Physician-patient communication is linked to severity of symptoms, study finds

Physicians who do not communicate belief in or understanding of their patients could actually cause patient symptoms to worsen, according to a study published in The American Journal of Medicine.

Researchers analyzed consultations of five women with chronic pain and interviewed them after their appointments. They found the women did not feel their physicians were invested in them or that the physicians provided insight on their conditions, and as a result felt hopeless, angry and the desire to avoid care or further justify their symptoms, according to a statement. Consultants reported the patients would not accept their diagnosis and held rooted views, according to the report.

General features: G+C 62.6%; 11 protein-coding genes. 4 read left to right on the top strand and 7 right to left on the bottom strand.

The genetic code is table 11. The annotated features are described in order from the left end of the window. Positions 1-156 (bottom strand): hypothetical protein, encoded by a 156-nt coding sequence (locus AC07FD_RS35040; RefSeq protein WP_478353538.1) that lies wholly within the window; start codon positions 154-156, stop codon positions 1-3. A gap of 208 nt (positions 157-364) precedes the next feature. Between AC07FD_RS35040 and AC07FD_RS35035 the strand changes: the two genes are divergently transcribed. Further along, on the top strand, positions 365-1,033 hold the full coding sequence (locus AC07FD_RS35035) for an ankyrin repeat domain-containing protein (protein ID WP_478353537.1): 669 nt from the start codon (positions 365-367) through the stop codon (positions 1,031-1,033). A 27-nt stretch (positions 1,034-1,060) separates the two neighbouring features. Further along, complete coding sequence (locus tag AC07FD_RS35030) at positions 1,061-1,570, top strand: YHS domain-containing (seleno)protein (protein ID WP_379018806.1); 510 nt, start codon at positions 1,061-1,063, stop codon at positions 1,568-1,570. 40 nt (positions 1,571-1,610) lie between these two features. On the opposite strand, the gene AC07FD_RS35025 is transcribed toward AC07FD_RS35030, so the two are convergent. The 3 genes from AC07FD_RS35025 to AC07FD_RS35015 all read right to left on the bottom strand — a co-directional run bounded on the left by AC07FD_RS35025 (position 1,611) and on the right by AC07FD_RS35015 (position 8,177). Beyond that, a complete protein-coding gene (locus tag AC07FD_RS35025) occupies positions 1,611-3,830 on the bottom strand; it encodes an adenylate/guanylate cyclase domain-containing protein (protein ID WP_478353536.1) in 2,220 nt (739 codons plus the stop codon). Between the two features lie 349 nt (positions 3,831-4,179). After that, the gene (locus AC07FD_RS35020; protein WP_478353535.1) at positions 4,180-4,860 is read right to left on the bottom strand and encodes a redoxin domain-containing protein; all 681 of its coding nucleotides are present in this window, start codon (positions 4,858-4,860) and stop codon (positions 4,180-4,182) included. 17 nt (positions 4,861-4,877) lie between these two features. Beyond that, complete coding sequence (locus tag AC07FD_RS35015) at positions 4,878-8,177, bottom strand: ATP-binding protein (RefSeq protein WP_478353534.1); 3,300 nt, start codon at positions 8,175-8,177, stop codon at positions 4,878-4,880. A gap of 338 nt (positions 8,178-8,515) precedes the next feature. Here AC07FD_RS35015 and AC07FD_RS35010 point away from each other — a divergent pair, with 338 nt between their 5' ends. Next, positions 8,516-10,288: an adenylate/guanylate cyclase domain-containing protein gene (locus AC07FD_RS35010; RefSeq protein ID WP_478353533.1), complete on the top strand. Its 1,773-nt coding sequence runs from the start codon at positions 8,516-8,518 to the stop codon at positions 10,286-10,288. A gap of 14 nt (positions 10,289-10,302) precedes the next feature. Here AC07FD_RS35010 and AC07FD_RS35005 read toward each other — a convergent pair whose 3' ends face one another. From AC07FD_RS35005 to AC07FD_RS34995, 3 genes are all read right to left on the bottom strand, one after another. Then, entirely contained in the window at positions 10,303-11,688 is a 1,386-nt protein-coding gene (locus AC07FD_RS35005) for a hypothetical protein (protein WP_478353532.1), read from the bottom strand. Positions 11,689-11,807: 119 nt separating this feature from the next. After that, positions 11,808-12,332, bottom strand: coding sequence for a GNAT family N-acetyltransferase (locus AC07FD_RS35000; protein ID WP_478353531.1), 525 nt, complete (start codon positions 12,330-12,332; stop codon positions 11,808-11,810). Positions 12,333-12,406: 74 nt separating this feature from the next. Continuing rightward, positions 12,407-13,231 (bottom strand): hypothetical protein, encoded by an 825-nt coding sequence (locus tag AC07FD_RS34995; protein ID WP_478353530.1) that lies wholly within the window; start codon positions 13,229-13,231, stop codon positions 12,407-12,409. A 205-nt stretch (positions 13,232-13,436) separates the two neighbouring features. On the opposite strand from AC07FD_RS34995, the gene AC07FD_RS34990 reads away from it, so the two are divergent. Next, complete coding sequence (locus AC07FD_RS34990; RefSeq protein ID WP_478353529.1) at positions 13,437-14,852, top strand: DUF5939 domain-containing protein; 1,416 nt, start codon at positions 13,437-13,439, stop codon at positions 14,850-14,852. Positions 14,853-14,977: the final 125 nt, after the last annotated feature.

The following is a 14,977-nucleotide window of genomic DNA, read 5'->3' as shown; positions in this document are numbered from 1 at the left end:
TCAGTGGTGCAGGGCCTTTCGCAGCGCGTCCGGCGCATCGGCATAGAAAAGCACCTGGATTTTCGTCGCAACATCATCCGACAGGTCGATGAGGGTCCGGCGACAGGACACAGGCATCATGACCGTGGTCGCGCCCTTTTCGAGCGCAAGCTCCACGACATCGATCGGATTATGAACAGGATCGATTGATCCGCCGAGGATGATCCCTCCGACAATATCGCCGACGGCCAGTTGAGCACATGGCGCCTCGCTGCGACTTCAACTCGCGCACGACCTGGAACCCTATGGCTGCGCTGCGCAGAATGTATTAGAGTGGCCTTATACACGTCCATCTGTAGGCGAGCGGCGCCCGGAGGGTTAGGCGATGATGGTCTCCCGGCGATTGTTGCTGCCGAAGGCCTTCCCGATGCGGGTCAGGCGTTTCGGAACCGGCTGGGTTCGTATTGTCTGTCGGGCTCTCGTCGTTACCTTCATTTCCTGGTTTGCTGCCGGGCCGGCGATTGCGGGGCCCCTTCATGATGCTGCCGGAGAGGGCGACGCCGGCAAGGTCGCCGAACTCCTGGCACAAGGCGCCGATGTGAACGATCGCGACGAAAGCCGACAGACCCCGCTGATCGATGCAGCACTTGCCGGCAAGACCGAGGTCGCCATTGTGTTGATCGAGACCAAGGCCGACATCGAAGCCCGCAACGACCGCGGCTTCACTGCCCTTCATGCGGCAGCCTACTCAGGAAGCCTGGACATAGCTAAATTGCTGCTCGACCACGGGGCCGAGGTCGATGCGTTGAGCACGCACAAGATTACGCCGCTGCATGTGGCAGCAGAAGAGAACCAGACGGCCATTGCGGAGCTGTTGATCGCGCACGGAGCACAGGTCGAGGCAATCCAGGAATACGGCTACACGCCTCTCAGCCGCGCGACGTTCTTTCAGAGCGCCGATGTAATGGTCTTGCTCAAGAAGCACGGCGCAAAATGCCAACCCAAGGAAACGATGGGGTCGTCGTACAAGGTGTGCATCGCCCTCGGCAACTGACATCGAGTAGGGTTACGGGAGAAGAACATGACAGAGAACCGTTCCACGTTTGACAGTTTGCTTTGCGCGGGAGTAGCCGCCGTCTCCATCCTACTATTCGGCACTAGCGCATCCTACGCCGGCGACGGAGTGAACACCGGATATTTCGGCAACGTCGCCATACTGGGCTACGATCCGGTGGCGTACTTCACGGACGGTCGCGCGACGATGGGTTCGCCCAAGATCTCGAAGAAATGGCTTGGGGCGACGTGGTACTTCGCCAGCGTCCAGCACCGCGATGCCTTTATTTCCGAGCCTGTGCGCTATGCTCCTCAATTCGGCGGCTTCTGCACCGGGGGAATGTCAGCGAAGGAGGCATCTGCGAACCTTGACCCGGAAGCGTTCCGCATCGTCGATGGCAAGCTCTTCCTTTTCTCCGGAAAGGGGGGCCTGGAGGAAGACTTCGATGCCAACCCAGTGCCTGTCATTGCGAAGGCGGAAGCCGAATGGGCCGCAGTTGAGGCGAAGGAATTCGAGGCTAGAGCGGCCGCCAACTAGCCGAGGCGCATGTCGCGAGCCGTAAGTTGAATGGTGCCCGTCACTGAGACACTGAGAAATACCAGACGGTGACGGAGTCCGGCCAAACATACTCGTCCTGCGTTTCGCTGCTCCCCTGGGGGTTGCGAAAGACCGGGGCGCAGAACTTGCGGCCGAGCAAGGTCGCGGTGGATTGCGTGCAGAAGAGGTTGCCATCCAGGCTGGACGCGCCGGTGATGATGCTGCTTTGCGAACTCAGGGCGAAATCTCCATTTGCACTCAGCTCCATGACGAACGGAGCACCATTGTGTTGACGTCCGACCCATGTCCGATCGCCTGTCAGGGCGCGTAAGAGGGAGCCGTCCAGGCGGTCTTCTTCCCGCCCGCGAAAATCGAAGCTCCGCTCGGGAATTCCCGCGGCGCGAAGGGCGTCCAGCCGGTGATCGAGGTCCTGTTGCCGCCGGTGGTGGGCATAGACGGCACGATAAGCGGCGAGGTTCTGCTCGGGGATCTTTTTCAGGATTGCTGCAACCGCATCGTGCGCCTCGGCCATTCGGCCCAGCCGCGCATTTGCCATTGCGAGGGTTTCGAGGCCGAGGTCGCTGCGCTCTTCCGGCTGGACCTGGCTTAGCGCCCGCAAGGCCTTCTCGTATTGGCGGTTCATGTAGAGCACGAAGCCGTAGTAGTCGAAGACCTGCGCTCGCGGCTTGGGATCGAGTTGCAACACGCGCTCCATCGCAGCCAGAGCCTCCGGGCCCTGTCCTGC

"Our work indicates that the effects of patients feeling that their doctor doesn't believe or understand them can be damaging both emotionally and physiologically. This could lead to worsening of illness, known as the 'nocebo response'. Patients bring certain beliefs and expectations to their health care professional, which are molded by the culture they live in, and their previous experiences. Their expectations will undoubtedly affect the outcome, but improving communication in consultations could make a big difference to patient care," lead author Maddy Greville-Harris, PhD, said.


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